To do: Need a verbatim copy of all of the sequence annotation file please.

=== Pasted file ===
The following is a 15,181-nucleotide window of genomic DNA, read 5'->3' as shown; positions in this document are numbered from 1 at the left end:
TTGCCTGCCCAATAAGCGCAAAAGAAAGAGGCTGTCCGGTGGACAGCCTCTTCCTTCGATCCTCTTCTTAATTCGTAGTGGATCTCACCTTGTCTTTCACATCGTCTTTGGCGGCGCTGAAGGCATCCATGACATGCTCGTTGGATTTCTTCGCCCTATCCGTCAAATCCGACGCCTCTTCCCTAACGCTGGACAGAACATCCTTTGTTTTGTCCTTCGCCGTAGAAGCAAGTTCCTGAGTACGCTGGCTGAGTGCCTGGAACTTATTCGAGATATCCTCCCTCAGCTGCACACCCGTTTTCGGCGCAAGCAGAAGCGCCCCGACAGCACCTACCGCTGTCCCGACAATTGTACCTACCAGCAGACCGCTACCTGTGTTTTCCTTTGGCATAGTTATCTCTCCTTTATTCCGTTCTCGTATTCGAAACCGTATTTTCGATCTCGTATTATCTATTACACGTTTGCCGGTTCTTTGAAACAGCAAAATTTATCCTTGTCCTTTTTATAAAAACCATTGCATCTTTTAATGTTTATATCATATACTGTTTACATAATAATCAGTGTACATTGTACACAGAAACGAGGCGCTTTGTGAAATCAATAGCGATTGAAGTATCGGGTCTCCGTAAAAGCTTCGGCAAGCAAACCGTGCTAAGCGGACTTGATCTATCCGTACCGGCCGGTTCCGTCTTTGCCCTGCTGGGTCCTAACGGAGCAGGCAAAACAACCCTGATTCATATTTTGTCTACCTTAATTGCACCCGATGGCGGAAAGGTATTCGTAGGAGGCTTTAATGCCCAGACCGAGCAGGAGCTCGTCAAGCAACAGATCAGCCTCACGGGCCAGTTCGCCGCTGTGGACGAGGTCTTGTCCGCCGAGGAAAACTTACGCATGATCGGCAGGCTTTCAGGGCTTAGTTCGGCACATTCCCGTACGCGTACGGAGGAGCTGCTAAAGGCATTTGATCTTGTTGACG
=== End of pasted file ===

The following is a 15,181-nucleotide window of genomic DNA, read 5'->3' as shown; positions in this document are numbered from 1 at the left end:
TTGCCTGCCCAATAAGCGCAAAAGAAAGAGGCTGTCCGGTGGACAGCCTCTTCCTTCGATCCTCTTCTTAATTCGTAGTGGATCTCACCTTGTCTTTCACATCGTCTTTGGCGGCGCTGAAGGCATCCATGACATGCTCGTTGGATTTCTTCGCCCTATCCGTCAAATCCGACGCCTCTTCCCTAACGCTGGACAGAACATCCTTTGTTTTGTCCTTCGCCGTAGAAGCAAGTTCCTGAGTACGCTGGCTGAGTGCCTGGAACTTATTCGAGATATCCTCCCTCAGCTGCACACCCGTTTTCGGCGCAAGCAGAAGCGCCCCGACAGCACCTACCGCTGTCCCGACAATTGTACCTACCAGCAGACCGCTACCTGTGTTTTCCTTTGGCATAGTTATCTCTCCTTTATTCCGTTCTCGTATTCGAAACCGTATTTTCGATCTCGTATTATCTATTACACGTTTGCCGGTTCTTTGAAACAGCAAAATTTATCCTTGTCCTTTTTATAAAAACCATTGCATCTTTTAATGTTTATATCATATACTGTTTACATAATAATCAGTGTACATTGTACACAGAAACGAGGCGCTTTGTGAAATCAATAGCGATTGAAGTATCGGGTCTCCGTAAAAGCTTCGGCAAGCAAACCGTGCTAAGCGGACTTGATCTATCCGTACCGGCCGGTTCCGTCTTTGCCCTGCTGGGTCCTAACGGAGCAGGCAAAACAACCCTGATTCATATTTTGTCTACCTTAATTGCACCCGATGGCGGAAAGGTATTCGTAGGAGGCTTTAATGCCCAGACCGAGCAGGAGCTCGTCAAGCAACAGATCAGCCTCACGGGCCAGTTCGCCGCTGTGGACGAGGTCTTGTCCGCCGAGGAAAACTTACGCATGATCGGCAGGCTTTCAGGGCTTAGTTCGGCACATTCCCGTACGCGTACGGAGGAGCTGCTAAAGGCATTTGATCTTGTTGACG